My internship at FairVote is happening during my senior year at the University of Maryland, College Park, where I’m working to earn a Bachelor’s degree in Economics with a minor in Actuarial Mathematics. Here, I’ve had the opportunity to merge my passion for research, data interpretation, and politics towards a reform cause that I believe is crucial for the betterment of our electoral process.
I’m interested in economics and math as an academic discipline because I want to be able to quantify the trends, behaviors, and social interactions, while producing valuable insights to improve our society’s overall efficiency. I was drawn into political data and research early in my high school years, while riding in my dad’s car as he tuned into NPR every morning on the way to work. It was there when I first learned about what would be the pinnacle of Barack Obama’s presidency, the Affordable Care Act, which inspired me to delve deeply into the issues of healthcare in the United States in both my studies and independent research.
The ACA helped to close the lapse in coverage by providing to adults between the ages of 18-64, earning incomes up to 400 percent of the federal poverty line, with either Medicaid coverage or premium tax credits to help subsidize private healthcare. As a result, millions of previously uninsured Americans managed to afford healthcare.
During the 2016 election, I had a profound concern for the Republican stance to repeal and replace the Affordable Care Act. On Election Night, as I watched news outlets begin to call the new majority of Congress and successor to President Obama, I began to wonder how a healthcare plan that helped to provide millions of low-income Americans with health insurance was so deeply opposed that the country elected a party willing to destroy it. From there, my eyes were opened to how unrepresentative our elected officials truly are, the detrimental effects of gerrymandering, and the unnecessary intricacies embedded in our electoral system that complicate the process of voting.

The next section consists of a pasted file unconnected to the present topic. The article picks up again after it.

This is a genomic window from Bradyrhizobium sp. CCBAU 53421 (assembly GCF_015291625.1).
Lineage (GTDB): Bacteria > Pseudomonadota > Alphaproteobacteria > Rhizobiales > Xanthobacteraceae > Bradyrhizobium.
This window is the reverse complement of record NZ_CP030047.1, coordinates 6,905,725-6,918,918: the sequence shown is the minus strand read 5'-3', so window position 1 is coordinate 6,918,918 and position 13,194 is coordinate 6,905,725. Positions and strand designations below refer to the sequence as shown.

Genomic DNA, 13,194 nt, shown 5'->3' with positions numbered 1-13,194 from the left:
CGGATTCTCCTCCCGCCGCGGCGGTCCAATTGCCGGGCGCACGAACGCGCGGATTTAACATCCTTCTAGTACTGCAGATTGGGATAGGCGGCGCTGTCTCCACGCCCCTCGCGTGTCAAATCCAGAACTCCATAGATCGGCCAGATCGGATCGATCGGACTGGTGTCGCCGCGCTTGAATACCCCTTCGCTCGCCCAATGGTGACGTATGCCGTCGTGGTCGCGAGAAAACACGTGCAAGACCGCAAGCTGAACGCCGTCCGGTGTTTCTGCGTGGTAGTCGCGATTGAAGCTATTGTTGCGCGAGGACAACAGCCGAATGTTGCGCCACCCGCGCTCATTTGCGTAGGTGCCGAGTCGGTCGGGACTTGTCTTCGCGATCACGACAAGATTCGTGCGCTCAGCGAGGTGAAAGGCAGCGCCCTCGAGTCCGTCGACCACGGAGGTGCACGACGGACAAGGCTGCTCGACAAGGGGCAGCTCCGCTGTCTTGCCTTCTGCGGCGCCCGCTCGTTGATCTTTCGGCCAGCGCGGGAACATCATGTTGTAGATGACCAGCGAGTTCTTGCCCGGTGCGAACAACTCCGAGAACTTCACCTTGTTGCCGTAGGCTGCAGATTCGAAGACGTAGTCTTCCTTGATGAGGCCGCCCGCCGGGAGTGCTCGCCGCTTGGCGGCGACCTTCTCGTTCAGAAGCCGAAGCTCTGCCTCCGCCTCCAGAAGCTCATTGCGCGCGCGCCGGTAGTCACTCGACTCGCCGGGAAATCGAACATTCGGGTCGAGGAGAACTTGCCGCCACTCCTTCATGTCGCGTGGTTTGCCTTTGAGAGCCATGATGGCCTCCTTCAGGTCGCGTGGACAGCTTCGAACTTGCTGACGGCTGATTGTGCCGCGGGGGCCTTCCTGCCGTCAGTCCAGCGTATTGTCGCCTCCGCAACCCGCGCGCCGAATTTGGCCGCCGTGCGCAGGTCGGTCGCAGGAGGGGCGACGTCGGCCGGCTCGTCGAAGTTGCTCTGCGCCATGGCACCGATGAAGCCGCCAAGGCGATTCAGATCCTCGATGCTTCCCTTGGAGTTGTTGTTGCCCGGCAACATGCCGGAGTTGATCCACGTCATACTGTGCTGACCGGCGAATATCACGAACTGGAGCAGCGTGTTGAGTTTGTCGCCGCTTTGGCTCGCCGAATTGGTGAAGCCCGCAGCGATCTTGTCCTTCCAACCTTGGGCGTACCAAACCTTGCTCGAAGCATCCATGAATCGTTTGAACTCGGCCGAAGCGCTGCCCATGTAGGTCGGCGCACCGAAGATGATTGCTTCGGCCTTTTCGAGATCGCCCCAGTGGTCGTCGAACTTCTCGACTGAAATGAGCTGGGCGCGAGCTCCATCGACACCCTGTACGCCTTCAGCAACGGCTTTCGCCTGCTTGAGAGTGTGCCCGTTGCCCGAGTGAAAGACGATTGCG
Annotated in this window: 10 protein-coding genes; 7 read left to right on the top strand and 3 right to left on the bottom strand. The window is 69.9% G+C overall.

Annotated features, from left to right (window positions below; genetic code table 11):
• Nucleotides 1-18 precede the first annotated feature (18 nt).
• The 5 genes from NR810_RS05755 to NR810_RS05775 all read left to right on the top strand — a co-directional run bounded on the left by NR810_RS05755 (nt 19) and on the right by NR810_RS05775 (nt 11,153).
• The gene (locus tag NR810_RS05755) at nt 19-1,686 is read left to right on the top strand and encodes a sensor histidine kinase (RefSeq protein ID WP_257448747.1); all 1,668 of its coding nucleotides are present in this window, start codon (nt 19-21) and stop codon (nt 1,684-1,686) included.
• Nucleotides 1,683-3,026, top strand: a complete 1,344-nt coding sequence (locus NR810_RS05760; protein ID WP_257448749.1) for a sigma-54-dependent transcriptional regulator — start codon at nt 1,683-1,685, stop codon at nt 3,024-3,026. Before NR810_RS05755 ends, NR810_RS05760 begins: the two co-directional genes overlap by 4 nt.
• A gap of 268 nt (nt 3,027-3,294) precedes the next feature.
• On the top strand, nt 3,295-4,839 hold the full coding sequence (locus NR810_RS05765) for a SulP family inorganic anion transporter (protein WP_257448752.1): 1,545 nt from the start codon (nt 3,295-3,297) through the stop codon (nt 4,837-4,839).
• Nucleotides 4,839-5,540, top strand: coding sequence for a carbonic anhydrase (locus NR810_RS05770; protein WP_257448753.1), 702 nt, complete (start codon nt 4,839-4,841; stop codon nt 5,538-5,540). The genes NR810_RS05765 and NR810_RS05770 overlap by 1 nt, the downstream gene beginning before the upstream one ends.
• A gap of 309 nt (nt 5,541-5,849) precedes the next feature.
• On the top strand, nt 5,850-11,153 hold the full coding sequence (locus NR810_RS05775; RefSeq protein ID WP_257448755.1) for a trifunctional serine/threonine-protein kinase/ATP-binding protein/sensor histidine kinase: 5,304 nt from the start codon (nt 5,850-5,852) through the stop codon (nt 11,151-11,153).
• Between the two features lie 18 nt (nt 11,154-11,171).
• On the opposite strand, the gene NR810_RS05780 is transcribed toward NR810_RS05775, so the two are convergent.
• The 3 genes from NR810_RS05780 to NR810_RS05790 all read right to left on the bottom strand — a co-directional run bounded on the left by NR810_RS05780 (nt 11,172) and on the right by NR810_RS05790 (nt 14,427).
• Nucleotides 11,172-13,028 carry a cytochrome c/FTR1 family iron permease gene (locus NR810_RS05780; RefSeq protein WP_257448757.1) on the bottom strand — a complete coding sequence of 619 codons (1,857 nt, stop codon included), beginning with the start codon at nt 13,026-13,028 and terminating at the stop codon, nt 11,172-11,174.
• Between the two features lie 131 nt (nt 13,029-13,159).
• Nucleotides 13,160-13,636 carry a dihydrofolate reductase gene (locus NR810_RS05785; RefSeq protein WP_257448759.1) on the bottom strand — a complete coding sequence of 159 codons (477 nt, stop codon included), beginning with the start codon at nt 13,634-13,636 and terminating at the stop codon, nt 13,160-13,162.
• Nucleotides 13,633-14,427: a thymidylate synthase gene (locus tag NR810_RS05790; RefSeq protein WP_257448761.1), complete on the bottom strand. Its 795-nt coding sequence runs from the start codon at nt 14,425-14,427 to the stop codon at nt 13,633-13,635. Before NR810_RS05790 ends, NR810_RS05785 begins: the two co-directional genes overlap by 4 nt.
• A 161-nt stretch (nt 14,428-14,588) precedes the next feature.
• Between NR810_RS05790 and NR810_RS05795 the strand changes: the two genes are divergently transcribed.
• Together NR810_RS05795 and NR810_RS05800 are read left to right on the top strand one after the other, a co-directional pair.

As an immigrant and minority in this country, I am painfully aware of how under-represented my community is in our country. I’ve heard us being referred to the people our home countries didn’t want; that we would not contribute to the American Dream. The stance this administration has chosen on immigration and foreigners, and the threat of DACA’s repeal affecting the 690,000 ‘dreamers’ around the country, has inspired me to be a part of FairVote’s movement for change. With our congressional leadership being disproportionately white and male when compared to the U.S. population, the voice of immigrants, minorities and women are being silenced by the current statutes being used to elect our representatives.
I decided to join FairVote because I believe in the simplicity of ranked choice voting and multi-winner congressional districts. By choosing to adopt these reforms, we are advocating for fairer elections and a more diverse congressional makeup, truly representative of the many different competing interests within our nation. I hope by applying my skills in data and analysis to FairVote, I can provide valuable research towards their advocacy for more inclusive and representative leadership.